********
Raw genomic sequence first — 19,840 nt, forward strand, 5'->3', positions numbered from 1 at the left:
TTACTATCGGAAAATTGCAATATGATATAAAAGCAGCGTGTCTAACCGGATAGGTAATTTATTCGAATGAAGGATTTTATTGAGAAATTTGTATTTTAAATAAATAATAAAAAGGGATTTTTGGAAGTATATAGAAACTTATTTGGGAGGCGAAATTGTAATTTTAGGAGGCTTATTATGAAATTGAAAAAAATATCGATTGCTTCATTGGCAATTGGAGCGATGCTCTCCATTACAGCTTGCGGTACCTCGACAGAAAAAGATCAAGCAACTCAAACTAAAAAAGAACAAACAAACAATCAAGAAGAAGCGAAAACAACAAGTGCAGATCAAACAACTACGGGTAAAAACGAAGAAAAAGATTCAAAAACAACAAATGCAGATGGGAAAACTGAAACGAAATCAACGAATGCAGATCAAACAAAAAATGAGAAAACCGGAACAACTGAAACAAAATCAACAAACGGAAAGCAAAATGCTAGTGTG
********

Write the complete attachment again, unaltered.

Raw genomic sequence first — 19,840 nt, forward strand, 5'->3', positions numbered from 1 at the left:
TTACTATCGGAAAATTGCAATATGATATAAAAGCAGCGTGTCTAACCGGATAGGTAATTTATTCGAATGAAGGATTTTATTGAGAAATTTGTATTTTAAATAAATAATAAAAAGGGATTTTTGGAAGTATATAGAAACTTATTTGGGAGGCGAAATTGTAATTTTAGGAGGCTTATTATGAAATTGAAAAAAATATCGATTGCTTCATTGGCAATTGGAGCGATGCTCTCCATTACAGCTTGCGGTACCTCGACAGAAAAAGATCAAGCAACTCAAACTAAAAAAGAACAAACAAACAATCAAGAAGAAGCGAAAACAACAAGTGCAGATCAAACAACTACGGGTAAAAACGAAGAAAAAGATTCAAAAACAACAAATGCAGATGGGAAAACTGAAACGAAATCAACGAATGCAGATCAAACAAAAAATGAGAAAACCGGAACAACTGAAACAAAATCAACAAACGGAAAGCAAAATGCTAGTGTG